In pursuit of greater career stability, Magnussen committed to a three-year contract with Haas for 2017, marking him as the first driver in F1's turbo-hybrid era to have experience with Mercedes, Honda, Renault, and Ferrari power units.

While achieving three points finishes in the initial eight races, he added two more later in the season, concluding the year in 14th place in the standings. However, his on-track aggressiveness was gaining attention, and he began to develop a reputation among fellow drivers.

During the Hungarian Grand Prix, Nico Hulkenberg criticized Magnussen as the "most unsporting driver" after an incident where the Dane forced the German off the track. Fernando Alonso also voiced concerns about Magnussen's driving style in 2017, alleging that he engaged in defensive weaving during the Malaysian Grand Prix.

The Haas experience turns sour

Remaining with Haas for 2018, the American team's VF-18 was a vast improvement on its predecessor, enabling Magnussen and teammate Romain Grosjean to fight for regular points.

A brace of fifth places and nine other top-10 finishes saw Magnussen finish a solid ninth in the final standings with 56 points, five places and 19 points ahead of Grosjean.

However, Magnussen once again drew the ire of several drivers for his aggressive approach, with Alonso, Pierre Gasly and Charles Leclerc among those to take exception to Magnussen's racecraft in 2018.

Magnussen and Grosjean continued together at Haas for a third season in 2019, but the VF-19 was not as competitive as its predecessor, and the pair were resigned to scrapping for occasional points in the lower reaches of the grid.

Nonetheless, Magnussen again outscored Grosjean, this time by 20 points to eight, but the two were notably involved in an embarrassing incident at Silverstone when they clashed on the opening lap, forcing both out of the race and precipitating an angry outburst from Team Principal Guenther Steiner.

Haas' decline continued into the pandemic-affected 2020 season, with Magnussen scoring only a single point all year long. With the team's financial situation worsening, Magnussen and Grosjean were moved aside at the end of the year in favour of the rookie duo of Mick Schumacher and the well-backed Nikita Mazepin.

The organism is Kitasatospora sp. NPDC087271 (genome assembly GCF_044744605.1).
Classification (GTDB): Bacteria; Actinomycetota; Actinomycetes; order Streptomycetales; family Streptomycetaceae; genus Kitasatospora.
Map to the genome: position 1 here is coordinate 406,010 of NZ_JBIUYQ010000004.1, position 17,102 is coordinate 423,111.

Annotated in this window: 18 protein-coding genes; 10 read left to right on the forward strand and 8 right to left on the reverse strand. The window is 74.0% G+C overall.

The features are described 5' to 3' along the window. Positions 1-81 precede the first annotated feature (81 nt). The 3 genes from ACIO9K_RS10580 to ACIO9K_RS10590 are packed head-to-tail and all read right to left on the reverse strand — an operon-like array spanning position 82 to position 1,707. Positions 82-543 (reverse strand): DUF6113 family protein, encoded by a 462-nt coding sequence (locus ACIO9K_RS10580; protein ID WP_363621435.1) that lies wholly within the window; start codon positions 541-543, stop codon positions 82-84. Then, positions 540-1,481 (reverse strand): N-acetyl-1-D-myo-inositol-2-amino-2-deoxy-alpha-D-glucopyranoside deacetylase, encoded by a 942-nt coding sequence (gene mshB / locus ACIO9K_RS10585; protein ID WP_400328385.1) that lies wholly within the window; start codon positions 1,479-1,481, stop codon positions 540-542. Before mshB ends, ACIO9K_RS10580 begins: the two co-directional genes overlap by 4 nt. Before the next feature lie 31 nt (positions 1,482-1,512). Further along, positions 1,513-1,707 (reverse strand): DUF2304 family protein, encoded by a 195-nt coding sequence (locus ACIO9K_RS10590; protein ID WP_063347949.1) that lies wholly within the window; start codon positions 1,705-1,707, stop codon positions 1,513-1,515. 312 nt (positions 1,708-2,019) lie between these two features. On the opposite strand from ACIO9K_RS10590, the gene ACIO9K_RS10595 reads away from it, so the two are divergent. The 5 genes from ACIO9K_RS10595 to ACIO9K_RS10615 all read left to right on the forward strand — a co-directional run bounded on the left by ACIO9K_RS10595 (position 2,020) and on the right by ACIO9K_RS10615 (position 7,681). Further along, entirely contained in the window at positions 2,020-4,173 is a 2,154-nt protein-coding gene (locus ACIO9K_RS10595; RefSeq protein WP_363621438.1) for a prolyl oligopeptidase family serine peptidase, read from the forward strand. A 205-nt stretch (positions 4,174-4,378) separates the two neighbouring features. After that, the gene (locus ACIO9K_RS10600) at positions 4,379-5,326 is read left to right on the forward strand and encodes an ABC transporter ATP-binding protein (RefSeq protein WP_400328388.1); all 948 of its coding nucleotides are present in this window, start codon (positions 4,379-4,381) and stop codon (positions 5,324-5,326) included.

© Haas
	© Haas

An unexpected return to F1

After seemingly concluding his F1 career, Magnussen shifted his focus to sports cars in 2021. He piloted a Cadillac for Chip Ganassi in the American IMSA series and made a cameo appearance in IndyCar at Road America, substituting for the injured Felix Rosenqvist.

Heading into 2022, Magnussen intended to continue in IMSA with Ganassi and had also committed to Peugeot in the World Endurance Championship, marking the French company's return to the series. However, these plans were disrupted by Russia's invasion of Ukraine in February, resulting in Mazepin losing his Haas seat due to subsequent sanctions.

In a swift turn of events, a few days after Mazepin's departure, it was revealed that Magnussen had terminated his sports car contracts and rejoined Haas on a 'multi-year' deal just in time for F1's second three-day pre-season test session in Bahrain.

While Haas had essentially focused on preparing for the new technical regulations in 2022, the VF-22 performed well in testing under the guidance of Magnussen and Schumacher.

The season began positively for Magnussen with three top-10 finishes in the first four races, marking Haas' first consecutive points since 2019. He later achieved a double points finish at the British and German Grands Prix.

A significant highlight of Magnussen's year occurred at the Brazilian GP, where he claimed pole position after George Russell's spin prompted a red flag in challenging conditions. As the rain intensified, Magnussen was confirmed as the pole sitter, becoming the second driver in F1 history to secure pole for a non-Ferrari team using a Ferrari engine.

His comeback season concluded with a 13th-place finish in the standings, accumulating 25 points. Magnussen's achievements did not go unnoticed, as he was awarded the Lorenzo Bandini Trophy.

Nico Hülkenberg as teammate and the 2024 season

After the 2022 season, Magnussen remained with Haas but acquired a new teammate. An old acquaintance, namely Nico Hülkenberg, joined the team. The two share a rich history and aren't particularly fond of each other due to previous incidents. Often, reference is made to Kevin's iconic statement to Nico, namely, ''suck my balls mate.''

Throughout the 2023 season, the teammates were evenly matched, but Nico Hülkenberg demonstrated considerable strength in qualifying. By the end of the season, the German had amassed three times as many points as the Dane. Unfortunately, the American team secured the last position in the Constructors' Championship with only twelve points.

How will the Dane perform in the 2024 season, and will Haas finish higher in the Constructors' Championship?